The phrase “take a vinyasa” or “move through a vinyasa” is a common cue used by yoga instructors in classes. This cue refers to moving through a specific sequence of poses. To do or take a vinyasa is to move through four poses while linking them with your breath:

  1. Inhale to Plank pose
  2. Exhale to Chaturanga or Knees Chest Chin pose
  3. Inhale to Upward-Facing Dog or Cobra pose
  4. Exhale to Downward-Facing Dog

The “take a vinyasa” cue is usually optional and commonly used throughout a class to maintain a state of flow and to continue to build heat, intensity, and energy. This sequence requires core and upper body strength to safely move through these poses. If you are feeling tired, overwhelmed, or overheated, you are encouraged to opt-out of one or all of these vinyasas and instead move into to Downward Dog or Child’s Pose.

Below is a good tutorial on how to take a vinyasa and how beginner students can modify the sequence:

Styles of vinyasa yoga

Ashtanga was the original style of vinyasa yoga. The newer styles that are considered a type of vinyasa yoga include Baptiste Yoga, Jivamukti, Power Yoga, Viniyoga, and Flow Yoga. Vinyasa yoga can be practiced at any level, but it is usually best suited for those with experience in yoga. The tempo and temperature of a vinyasa class can vary due to the specific style and teacher.

History of Vinyasa Yoga

These newer styles of vinyasa yoga are a less structured offshoot of the Ashtanga Yoga system. Ashtanga Yoga has a strict structure and precise set of rules and was developed in by Sri K. Pattabhi Jois. His teacher, Krishnamacharya, is attributed with being the originator of the Vinyasa concept in yoga. Krishnamacharya’s yoga style was constantly changing as he was a master of adapting yoga to the personality of his students. The yoga Jois learned from Krishnamacharya became his way of teaching all of his students, and he named this style Ashtanga Yoga.

Krishnamacharya used the term vinyasa in a couple of different ways. One was in the general sense of creating an intelligent sequence of steps for approaching a specified yoga pose. Another way he used vinyasa was describing the stage or variation of a pose from a beginner to an advanced mode of execution. Pattabhi Jois used vinyasa in a more specific way to mean the repetitious linking movements between the asanas in a set sequence.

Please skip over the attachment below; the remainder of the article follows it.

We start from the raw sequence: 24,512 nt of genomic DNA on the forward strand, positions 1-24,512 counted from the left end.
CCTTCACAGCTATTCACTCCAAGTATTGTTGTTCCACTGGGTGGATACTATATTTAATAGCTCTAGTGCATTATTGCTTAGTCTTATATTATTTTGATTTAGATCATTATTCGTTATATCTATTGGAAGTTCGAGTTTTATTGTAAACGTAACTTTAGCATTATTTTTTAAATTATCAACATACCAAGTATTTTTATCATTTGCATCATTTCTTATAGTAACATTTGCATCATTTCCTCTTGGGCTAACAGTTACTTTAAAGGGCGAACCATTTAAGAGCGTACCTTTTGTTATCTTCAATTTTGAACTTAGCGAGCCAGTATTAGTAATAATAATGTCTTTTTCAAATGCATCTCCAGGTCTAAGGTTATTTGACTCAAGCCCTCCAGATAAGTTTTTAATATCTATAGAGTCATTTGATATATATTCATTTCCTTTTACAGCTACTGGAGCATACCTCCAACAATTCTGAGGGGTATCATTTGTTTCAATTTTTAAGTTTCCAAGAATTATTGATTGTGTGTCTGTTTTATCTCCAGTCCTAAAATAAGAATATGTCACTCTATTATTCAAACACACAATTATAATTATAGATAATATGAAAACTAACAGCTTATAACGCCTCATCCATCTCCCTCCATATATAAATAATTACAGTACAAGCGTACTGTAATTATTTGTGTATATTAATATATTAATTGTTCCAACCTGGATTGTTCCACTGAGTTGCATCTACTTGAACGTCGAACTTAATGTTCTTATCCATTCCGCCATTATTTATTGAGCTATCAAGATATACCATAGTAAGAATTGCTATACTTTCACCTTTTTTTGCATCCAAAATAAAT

Benefits of Vinyasa Yoga

Vinyasa Yoga is a challenging, strengthening, sweaty, and invigorating practice. The fast-paced flow of asanas builds heat, which helps to detoxify the body, increase bone density, improve cardiovascular health, and boost metabolism. The continual focus on breathing while flowing through the poses boosts respiratory health, calms the mind, and increases focus and concentration.

Vinyasa tips for beginners

At first, the synchronizing of movement with your breath in vinyasa can be a bit challenging and discombobulating. However, once you get the hang of it and establish a rhythm that works for your body, vinyasa can ultimately deepen your focus and awareness. If you are struggling with your breath, know that it is okay to add extra breaths or to slow down and skip some movements to keep up with the flow of the class. Allow yourself to drop into the rhythm and flow of the practice rather than get caught up on specific poses or details.

Always remember not to sacrifice proper alignment to quickly move through a sequence. If your alignment awareness is off, supplement with slower and more alignment focused yoga classes.

Vinyasa Yoga